Kristen M. Daum TENNESSEAN
State taxpayer-owned planes flying more
June 3, 2013
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  • Passenger count increases 41 percent after report encourages the use of state planes

    Forget the hours on end spent in a car or the inconvenience of a commercial flight. More and more state employees are coordinating their business travel a little closer to home — by using the passenger planes owned by the state of Michigan.

    Transportation officials say the steady increase in ridership on state-owned planes is a result of better marketing of the Michigan Department of Transportation’s flight services to other state agencies and the introduction in January of a biweekly air shuttle to Marquette.

    Those changes came in the wake of an independent report to the Legislature last spring that said MDOT needed to make better use of the state’s passenger planes.

    The agency’s actions seem to have made a difference: Between October and March, 1,149 passengers rode the state planes — a 41 percent increase from the 815 people who rode them in the same period the year before, according to figures provided by MDOT.

    MDOT officials said Michigan’s unique geography makes the airplanes an asset — by allowing state employees to be more efficient with their time and taxpayer dollars.

    “We’re about the 11th-largest state in the country and we’re surrounded by water unlike any other political entity,” said Rick Carlson, MDOT’s transport and safety manager. “That makes travel awkward by car, because just about every place you go is a 90-degree turn and that adds lots of miles. The airplanes are much more efficient in a lot of cases.”

    Aircraft budgets
    MDOT’s Air Transport division — based out of Lansing’s Capital Region International Airport — manages and coordinates the four passenger planes owned by the state.

    There are two Beechcraft Barons that seat up to four passengers each and two Beechcraft King Airs, which seat up to nine people each.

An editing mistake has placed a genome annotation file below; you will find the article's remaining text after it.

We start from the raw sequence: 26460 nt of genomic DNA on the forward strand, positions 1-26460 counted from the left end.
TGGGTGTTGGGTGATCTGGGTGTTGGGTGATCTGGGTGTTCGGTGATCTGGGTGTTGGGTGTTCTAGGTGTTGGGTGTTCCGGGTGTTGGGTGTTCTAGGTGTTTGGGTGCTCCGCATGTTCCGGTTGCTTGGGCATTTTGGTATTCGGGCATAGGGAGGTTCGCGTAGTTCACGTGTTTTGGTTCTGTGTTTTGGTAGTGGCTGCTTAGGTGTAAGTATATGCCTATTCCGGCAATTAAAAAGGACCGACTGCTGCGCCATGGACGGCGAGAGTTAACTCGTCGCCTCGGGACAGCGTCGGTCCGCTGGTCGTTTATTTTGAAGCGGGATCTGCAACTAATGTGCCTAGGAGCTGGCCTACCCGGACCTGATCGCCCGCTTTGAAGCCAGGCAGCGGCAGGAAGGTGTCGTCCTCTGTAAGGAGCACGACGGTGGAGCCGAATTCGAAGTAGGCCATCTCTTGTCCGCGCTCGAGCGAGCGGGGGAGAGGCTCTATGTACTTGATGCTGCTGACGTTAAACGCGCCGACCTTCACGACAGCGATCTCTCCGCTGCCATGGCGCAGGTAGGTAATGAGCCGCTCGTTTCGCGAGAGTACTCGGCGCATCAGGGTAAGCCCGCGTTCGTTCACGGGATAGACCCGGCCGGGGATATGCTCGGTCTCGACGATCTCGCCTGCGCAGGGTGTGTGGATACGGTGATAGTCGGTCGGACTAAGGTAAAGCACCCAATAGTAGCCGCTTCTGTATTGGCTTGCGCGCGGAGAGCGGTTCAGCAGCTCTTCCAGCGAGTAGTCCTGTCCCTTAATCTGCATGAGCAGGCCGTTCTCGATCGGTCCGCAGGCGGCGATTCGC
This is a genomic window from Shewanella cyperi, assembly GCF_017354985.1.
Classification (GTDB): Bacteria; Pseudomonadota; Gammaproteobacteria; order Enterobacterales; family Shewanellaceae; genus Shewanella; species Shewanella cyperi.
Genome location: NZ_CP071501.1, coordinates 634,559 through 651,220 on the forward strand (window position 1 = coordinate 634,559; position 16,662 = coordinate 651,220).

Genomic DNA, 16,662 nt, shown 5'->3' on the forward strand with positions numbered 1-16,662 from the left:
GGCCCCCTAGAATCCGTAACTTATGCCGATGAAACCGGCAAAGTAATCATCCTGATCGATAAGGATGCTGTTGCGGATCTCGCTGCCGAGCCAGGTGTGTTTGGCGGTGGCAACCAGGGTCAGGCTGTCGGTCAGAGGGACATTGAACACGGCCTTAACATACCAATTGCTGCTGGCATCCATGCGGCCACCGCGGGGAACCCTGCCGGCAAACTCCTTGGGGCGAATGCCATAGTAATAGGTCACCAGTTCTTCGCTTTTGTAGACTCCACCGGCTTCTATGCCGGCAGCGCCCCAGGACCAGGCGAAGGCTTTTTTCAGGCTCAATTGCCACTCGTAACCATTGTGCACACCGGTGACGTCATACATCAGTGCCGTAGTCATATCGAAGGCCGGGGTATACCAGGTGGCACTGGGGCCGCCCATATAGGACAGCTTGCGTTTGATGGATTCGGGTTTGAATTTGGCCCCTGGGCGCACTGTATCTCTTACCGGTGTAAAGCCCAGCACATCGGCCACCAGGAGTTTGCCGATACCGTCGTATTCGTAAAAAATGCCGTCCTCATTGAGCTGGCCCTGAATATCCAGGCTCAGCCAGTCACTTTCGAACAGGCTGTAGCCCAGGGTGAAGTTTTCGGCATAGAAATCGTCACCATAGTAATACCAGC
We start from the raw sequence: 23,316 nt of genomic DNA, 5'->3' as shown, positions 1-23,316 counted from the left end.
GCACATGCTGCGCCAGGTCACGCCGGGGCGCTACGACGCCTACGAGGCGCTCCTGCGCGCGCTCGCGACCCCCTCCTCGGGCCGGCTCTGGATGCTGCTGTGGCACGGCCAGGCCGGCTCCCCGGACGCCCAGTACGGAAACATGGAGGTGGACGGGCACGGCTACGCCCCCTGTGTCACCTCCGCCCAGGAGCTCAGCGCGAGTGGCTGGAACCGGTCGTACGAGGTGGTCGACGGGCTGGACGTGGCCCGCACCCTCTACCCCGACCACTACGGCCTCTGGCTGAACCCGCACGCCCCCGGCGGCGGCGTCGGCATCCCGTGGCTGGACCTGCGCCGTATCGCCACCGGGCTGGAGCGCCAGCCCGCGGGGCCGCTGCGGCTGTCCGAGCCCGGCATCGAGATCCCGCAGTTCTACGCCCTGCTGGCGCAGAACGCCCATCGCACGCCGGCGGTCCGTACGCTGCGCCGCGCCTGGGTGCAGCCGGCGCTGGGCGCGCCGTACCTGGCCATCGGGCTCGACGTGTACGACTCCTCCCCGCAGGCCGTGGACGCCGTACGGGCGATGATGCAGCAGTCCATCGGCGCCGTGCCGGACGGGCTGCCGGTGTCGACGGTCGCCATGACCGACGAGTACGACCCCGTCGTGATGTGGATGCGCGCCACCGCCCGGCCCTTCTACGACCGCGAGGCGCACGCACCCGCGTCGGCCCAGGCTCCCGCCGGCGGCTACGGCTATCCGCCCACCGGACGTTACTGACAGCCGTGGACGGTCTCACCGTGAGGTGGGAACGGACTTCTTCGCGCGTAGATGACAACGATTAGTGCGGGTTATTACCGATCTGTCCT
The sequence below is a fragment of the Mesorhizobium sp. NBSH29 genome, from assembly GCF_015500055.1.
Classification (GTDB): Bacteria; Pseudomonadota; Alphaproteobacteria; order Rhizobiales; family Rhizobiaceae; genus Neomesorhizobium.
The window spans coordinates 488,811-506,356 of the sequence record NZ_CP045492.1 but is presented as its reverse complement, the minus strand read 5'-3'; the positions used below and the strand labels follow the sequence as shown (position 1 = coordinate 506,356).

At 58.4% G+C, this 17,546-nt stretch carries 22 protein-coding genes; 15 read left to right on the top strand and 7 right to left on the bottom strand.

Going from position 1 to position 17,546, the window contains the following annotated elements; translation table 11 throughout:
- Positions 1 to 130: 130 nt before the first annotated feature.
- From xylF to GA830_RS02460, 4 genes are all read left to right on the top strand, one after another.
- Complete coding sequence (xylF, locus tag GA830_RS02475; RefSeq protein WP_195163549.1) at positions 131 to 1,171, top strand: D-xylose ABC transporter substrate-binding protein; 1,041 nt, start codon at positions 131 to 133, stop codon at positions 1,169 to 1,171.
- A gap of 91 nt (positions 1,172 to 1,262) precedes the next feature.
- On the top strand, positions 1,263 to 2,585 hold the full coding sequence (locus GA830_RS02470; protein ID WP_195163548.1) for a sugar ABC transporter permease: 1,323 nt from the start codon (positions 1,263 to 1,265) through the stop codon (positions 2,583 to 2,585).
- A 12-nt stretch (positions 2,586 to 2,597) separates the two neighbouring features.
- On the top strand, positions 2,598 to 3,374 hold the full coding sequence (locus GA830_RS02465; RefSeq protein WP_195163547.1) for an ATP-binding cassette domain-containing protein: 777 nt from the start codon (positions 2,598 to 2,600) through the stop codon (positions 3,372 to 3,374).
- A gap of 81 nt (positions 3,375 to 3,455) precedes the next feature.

Three of the planes are based out of Lansing, while one of the Barons is based in Marquette. MDOT also operates a single-engine Cessna airplane that’s based in Lansing.

    The aircraft are available to all state employees and employees of Michigan’s 15 four-year public universities who can justify the cost of traveling in them for work purposes.

    Before they can reserve a flight on a state-owned plane, state employees are required to fill out a flight approval request that forces them to break down the cost of traveling by car or commercial airplane, versus traveling on the state plane. State travel regulations require employees to use the most cost-effective form of travel.

    The Barons cost about $395 an hour, while the King Airs cost about $1,231 an hour — regardless of how many passengers are on a flight. Those charges are billed to the departments that use the plane and allow MDOT to recover the cost of parts, fuel and other expenses.

    Legislative appropriations to MDOT’s aeronautics services budget — about $8.3 million this fiscal year — help supplement maintenance costs and also pay for wages and benefits for the two full-time pilots, two full-time mechanics and other aeronautics staff employed by MDOT.

    Review increases usage
    The 2012 state budget mandated that the state review its fleet of aircraft and assess how well they were being used.

    In total, the state currently owns and operates 14 aircraft — worth altogether about $8.1 million on the retail market, based on 2012 figures.

    In addition to the MDOT planes, the Michigan State Police and the Michigan Department of Natural Resources have specialized helicopters and airplanes.

    MSP uses helicopters to provide law enforcement assistance across the state and the DNR uses specialized planes to respond to wildfires and conduct wildlife surveys.

    The state retained Holstein Aviation Inc., to complete the required review.

    The March 2012 report to the Legislature found the state police and the MDNR were using their aircraft as well as they could be — but MDOT fell short in its operations of the state’s passenger planes.

    “The state should look at additional ways to utilize the service that the department provides,” the report stated, while recommending that MDOT look into a regularly scheduled shuttle service to common destinations, such as the Upper Peninsula.